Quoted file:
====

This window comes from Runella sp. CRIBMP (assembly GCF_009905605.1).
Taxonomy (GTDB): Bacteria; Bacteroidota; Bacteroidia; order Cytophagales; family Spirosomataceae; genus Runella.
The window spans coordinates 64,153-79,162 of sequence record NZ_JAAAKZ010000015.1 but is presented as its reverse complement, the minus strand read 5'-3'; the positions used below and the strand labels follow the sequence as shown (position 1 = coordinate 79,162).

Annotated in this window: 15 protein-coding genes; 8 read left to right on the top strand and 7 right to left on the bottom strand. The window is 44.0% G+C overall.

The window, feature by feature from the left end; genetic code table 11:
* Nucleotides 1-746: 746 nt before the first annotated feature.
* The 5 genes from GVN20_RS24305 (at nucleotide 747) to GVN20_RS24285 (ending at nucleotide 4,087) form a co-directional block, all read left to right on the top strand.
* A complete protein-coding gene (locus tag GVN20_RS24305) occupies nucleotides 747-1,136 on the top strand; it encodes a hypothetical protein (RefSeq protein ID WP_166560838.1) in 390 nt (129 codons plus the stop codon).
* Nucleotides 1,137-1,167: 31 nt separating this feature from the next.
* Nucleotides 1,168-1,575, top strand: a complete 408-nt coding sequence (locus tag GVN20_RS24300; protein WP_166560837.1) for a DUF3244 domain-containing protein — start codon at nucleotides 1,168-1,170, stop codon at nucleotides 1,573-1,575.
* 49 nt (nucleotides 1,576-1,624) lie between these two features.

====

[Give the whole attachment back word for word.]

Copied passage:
This window comes from Runella sp. CRIBMP (assembly GCF_009905605.1).
Taxonomy (GTDB): Bacteria; Bacteroidota; Bacteroidia; order Cytophagales; family Spirosomataceae; genus Runella.
The window spans coordinates 64,153-79,162 of sequence record NZ_JAAAKZ010000015.1 but is presented as its reverse complement, the minus strand read 5'-3'; the positions used below and the strand labels follow the sequence as shown (position 1 = coordinate 79,162).

Annotated in this window: 15 protein-coding genes; 8 read left to right on the top strand and 7 right to left on the bottom strand. The window is 44.0% G+C overall.

The window, feature by feature from the left end; genetic code table 11:
* Nucleotides 1-746: 746 nt before the first annotated feature.
* The 5 genes from GVN20_RS24305 (at nucleotide 747) to GVN20_RS24285 (ending at nucleotide 4,087) form a co-directional block, all read left to right on the top strand.
* A complete protein-coding gene (locus tag GVN20_RS24305) occupies nucleotides 747-1,136 on the top strand; it encodes a hypothetical protein (RefSeq protein ID WP_166560838.1) in 390 nt (129 codons plus the stop codon).
* Nucleotides 1,137-1,167: 31 nt separating this feature from the next.
* Nucleotides 1,168-1,575, top strand: a complete 408-nt coding sequence (locus tag GVN20_RS24300; protein WP_166560837.1) for a DUF3244 domain-containing protein — start codon at nucleotides 1,168-1,170, stop codon at nucleotides 1,573-1,575.
* 49 nt (nucleotides 1,576-1,624) lie between these two features.